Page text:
Introduction: How many times when you are trying to do something good
you find you have made a mistake? The good thing about making a
mistake is that you learn something – you hope! A better thing is to
learn from the mistakes of others. This week our study turns to
witnessing errors in the early church. Let’s jump into our study to
see if we can learn something from the mistakes of the early church
- Peter’s Error.
- Read Galatians 2:11-13. What had Peter been doing that he
was no longer doing? (Eating with Gentiles.)
- Was it “OK” to eat with Gentiles or was that a
problem? (Read Acts 10:27-29. This is part of the
story of Cornelius and the vision of the sheet of
unclean animals. This story shows that God explicitly
showed Peter that it was proper to associate with
Gentiles. Later, in Acts 11 we find Peter explaining
to the leaders in Jerusalem why it was OK to eat
( Acts 11:3) with Gentiles.)
- What does Paul mean when he writes in Galatians 2:13
“even Barnabas was led astray?”
- Read Galatians 2:14-16. As you read these verses, what is
the problem? Forcing Gentiles to follow Jewish customs?
Living like a Gentile when the people from the “home
office” are not around? Practicing righteousness by works?
- What does Paul suggest that Peter should have done
when the men from James arrived?
- What do you think Peter should have done?
- Let’s look at this realistically. Isn’t Peter trying
to avoid giving offense to the people from the “home
- What is wrong with that?
- Paul is the one getting in Peter’s face about this. Let’s
read 1 Corinthians 9:19-23. Couldn’t Peter say to Paul,
“Get out of my face about this! I read your article
“Flexibility in Witnessing” (otherwise known as 1
Corinthians 9) and you wrote “to those under the law I
became as one under the law.” I’m just following your
advice! Would Peter be right? Is Paul a hypocrite too?
Isn’t Peter following Paul’s advice in 1 Corinthians 9:20?
- Let’s assume your church has 27 “fundamental” beliefs
– quite a number! Assume that you do not think that
some of the 27 are so fundamental. Doesn’t it make
sense to just keep your views to yourself? Isn’t
keeping disputable matters to yourself a Christian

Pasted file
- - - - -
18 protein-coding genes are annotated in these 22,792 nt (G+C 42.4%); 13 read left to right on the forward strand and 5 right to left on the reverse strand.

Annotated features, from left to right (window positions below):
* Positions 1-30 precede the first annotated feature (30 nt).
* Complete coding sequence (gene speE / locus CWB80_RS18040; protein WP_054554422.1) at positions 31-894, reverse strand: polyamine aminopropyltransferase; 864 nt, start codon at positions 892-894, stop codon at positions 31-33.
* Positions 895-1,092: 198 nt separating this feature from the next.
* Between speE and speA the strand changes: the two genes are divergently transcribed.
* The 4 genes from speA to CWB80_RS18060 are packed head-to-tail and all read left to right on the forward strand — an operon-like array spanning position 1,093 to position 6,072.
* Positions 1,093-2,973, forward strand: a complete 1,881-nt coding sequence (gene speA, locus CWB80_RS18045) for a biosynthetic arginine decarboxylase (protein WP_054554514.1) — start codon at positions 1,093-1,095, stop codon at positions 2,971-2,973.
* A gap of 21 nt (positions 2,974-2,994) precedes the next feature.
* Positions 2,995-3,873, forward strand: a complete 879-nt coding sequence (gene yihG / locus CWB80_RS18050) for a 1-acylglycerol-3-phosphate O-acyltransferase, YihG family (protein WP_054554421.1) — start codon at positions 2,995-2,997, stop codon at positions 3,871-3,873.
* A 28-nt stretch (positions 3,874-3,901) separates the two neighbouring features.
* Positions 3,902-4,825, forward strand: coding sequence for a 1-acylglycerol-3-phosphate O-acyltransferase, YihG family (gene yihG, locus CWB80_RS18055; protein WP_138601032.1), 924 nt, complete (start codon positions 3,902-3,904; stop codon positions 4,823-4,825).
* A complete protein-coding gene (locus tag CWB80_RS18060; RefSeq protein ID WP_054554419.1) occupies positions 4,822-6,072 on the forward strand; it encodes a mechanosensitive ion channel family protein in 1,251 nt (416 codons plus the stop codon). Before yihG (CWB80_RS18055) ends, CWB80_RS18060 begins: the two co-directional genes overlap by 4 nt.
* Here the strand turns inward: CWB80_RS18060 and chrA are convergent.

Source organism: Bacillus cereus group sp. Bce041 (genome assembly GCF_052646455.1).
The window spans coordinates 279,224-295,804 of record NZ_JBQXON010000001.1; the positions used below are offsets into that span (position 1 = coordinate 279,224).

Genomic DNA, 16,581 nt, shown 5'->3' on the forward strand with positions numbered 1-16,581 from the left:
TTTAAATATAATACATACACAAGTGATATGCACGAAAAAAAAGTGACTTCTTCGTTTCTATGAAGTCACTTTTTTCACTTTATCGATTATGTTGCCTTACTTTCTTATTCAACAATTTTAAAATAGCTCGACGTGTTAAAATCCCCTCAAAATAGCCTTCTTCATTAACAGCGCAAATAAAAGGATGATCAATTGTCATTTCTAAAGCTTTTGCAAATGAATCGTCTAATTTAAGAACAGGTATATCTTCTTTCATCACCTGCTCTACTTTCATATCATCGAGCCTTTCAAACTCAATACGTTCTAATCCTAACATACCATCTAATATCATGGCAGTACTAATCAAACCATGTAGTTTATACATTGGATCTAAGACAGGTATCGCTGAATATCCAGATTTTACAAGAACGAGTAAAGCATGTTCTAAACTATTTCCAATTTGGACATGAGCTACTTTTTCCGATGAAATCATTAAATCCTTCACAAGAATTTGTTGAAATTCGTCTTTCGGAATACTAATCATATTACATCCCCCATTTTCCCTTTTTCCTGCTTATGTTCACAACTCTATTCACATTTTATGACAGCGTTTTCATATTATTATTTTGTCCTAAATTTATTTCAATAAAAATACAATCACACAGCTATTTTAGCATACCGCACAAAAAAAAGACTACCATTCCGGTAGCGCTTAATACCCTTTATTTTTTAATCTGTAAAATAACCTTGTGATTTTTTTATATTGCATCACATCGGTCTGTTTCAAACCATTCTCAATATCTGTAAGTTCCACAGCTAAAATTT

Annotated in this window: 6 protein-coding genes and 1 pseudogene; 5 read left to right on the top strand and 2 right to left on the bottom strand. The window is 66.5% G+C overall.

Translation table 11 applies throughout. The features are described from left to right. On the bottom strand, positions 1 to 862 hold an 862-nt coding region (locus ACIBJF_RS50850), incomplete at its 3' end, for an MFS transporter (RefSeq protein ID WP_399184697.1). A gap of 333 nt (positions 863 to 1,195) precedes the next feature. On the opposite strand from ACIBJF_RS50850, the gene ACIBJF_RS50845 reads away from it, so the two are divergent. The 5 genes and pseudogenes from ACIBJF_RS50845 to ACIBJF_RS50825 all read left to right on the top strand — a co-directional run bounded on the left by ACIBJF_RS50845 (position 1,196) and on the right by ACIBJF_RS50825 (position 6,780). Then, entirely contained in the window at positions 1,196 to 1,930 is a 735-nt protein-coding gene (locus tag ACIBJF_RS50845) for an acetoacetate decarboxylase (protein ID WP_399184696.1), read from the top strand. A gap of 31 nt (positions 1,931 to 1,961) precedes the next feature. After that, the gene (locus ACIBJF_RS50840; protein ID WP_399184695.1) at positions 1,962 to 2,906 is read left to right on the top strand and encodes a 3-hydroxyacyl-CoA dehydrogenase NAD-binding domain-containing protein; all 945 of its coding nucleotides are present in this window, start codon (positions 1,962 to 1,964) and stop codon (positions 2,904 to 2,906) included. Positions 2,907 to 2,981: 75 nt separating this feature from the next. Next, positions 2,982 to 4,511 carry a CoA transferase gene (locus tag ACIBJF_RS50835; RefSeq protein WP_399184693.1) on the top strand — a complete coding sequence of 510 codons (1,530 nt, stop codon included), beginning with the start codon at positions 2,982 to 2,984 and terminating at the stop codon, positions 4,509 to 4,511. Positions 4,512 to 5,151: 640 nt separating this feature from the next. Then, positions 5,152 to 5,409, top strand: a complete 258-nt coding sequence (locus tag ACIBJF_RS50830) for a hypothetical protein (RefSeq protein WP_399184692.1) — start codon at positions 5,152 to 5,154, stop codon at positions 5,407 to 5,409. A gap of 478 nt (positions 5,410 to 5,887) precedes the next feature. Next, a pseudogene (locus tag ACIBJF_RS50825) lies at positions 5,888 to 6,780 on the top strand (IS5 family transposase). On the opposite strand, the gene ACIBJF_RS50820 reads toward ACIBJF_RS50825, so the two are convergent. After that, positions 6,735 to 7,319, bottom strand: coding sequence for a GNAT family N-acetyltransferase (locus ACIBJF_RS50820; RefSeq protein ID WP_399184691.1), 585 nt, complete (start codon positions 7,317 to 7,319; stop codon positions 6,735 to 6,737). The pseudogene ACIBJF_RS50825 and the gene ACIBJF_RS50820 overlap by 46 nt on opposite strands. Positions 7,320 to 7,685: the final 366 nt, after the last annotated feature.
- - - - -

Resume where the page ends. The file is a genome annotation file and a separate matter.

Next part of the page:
principle according to Paul in Romans 14:22?
- What do you understand to be the principle here? How would
you explain the proper “rule” to follow? What do you learn
from Peter’s “mistake” for your witnessing today?(There
are two principles that we need to try to keep untangled.
First, we should be “flexible” and try not to give offense
in “disputable” matters. Second, there comes a time when
we need to stand up for matters of principle. The problem
here was that Peter could not keep this situation “to
himself” when the boys from the home office showed up for
an inspection. What he was doing was going to offend
- Do you think Paul did the right thing by (Galatians
2:11) opposing Peter “to his face?”
- Do you think Paul did the right thing by confronting
Peter ( Galatians 11:14) “in front of them all”
instead of going to him privately?
- Is that what you should do when you see mistakes
in your church? Get in their face in front of
- Is that what you want people to do to you when
you make a mistake?
- Perhaps when you see others making a mistake you
should bring it to their attention right away in
front of everyone, but when people see your
mistakes they should follow Romans 14:22 and
keep it to themselves? Or maybe they should
follow Matthew 18:15 and just bring it privately
to you? What do you think?
- Paul’s Error.
- We see that Paul is standing right up to stop Peter from
trying to impose Jewish customs on Gentiles. Let’s read
Acts 16:1-3. Why did Paul have Timothy circumcised?
- Was this any different than what Peter did when
James’ men arrived?